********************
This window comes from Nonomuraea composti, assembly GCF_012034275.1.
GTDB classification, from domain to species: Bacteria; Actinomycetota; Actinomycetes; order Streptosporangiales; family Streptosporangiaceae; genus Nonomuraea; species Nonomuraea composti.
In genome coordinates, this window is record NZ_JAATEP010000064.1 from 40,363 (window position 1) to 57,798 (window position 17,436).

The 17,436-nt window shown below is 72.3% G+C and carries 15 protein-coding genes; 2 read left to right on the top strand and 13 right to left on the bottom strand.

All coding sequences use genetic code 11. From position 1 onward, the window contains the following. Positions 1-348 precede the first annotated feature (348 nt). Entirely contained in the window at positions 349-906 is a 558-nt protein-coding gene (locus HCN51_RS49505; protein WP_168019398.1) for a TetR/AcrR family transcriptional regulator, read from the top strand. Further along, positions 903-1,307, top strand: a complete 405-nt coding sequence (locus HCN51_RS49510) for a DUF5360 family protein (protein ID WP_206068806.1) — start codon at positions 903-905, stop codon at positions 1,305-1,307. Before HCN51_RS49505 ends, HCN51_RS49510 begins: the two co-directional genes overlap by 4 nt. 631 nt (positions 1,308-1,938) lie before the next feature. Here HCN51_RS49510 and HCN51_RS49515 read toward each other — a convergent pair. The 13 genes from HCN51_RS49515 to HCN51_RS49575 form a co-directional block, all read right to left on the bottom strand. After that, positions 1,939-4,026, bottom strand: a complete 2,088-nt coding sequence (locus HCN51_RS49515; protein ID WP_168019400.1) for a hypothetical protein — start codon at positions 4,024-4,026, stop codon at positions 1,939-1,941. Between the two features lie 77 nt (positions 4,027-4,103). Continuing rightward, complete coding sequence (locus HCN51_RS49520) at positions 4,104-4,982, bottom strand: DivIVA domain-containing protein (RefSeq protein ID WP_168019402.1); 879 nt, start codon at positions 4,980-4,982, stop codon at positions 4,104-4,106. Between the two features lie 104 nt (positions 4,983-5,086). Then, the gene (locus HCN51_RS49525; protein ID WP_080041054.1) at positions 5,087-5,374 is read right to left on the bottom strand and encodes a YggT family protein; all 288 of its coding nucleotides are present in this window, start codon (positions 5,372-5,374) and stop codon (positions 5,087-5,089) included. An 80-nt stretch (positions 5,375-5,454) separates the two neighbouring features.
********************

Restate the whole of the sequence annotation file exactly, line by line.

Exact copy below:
This window comes from Nonomuraea composti, assembly GCF_012034275.1.
GTDB classification, from domain to species: Bacteria; Actinomycetota; Actinomycetes; order Streptosporangiales; family Streptosporangiaceae; genus Nonomuraea; species Nonomuraea composti.
In genome coordinates, this window is record NZ_JAATEP010000064.1 from 40,363 (window position 1) to 57,798 (window position 17,436).

The 17,436-nt window shown below is 72.3% G+C and carries 15 protein-coding genes; 2 read left to right on the top strand and 13 right to left on the bottom strand.

All coding sequences use genetic code 11. From position 1 onward, the window contains the following. Positions 1-348 precede the first annotated feature (348 nt). Entirely contained in the window at positions 349-906 is a 558-nt protein-coding gene (locus HCN51_RS49505; protein WP_168019398.1) for a TetR/AcrR family transcriptional regulator, read from the top strand. Further along, positions 903-1,307, top strand: a complete 405-nt coding sequence (locus HCN51_RS49510) for a DUF5360 family protein (protein ID WP_206068806.1) — start codon at positions 903-905, stop codon at positions 1,305-1,307. Before HCN51_RS49505 ends, HCN51_RS49510 begins: the two co-directional genes overlap by 4 nt. 631 nt (positions 1,308-1,938) lie before the next feature. Here HCN51_RS49510 and HCN51_RS49515 read toward each other — a convergent pair. The 13 genes from HCN51_RS49515 to HCN51_RS49575 form a co-directional block, all read right to left on the bottom strand. After that, positions 1,939-4,026, bottom strand: a complete 2,088-nt coding sequence (locus HCN51_RS49515; protein ID WP_168019400.1) for a hypothetical protein — start codon at positions 4,024-4,026, stop codon at positions 1,939-1,941. Between the two features lie 77 nt (positions 4,027-4,103). Continuing rightward, complete coding sequence (locus HCN51_RS49520) at positions 4,104-4,982, bottom strand: DivIVA domain-containing protein (RefSeq protein ID WP_168019402.1); 879 nt, start codon at positions 4,980-4,982, stop codon at positions 4,104-4,106. Between the two features lie 104 nt (positions 4,983-5,086). Then, the gene (locus HCN51_RS49525; protein ID WP_080041054.1) at positions 5,087-5,374 is read right to left on the bottom strand and encodes a YggT family protein; all 288 of its coding nucleotides are present in this window, start codon (positions 5,372-5,374) and stop codon (positions 5,087-5,089) included. An 80-nt stretch (positions 5,375-5,454) separates the two neighbouring features.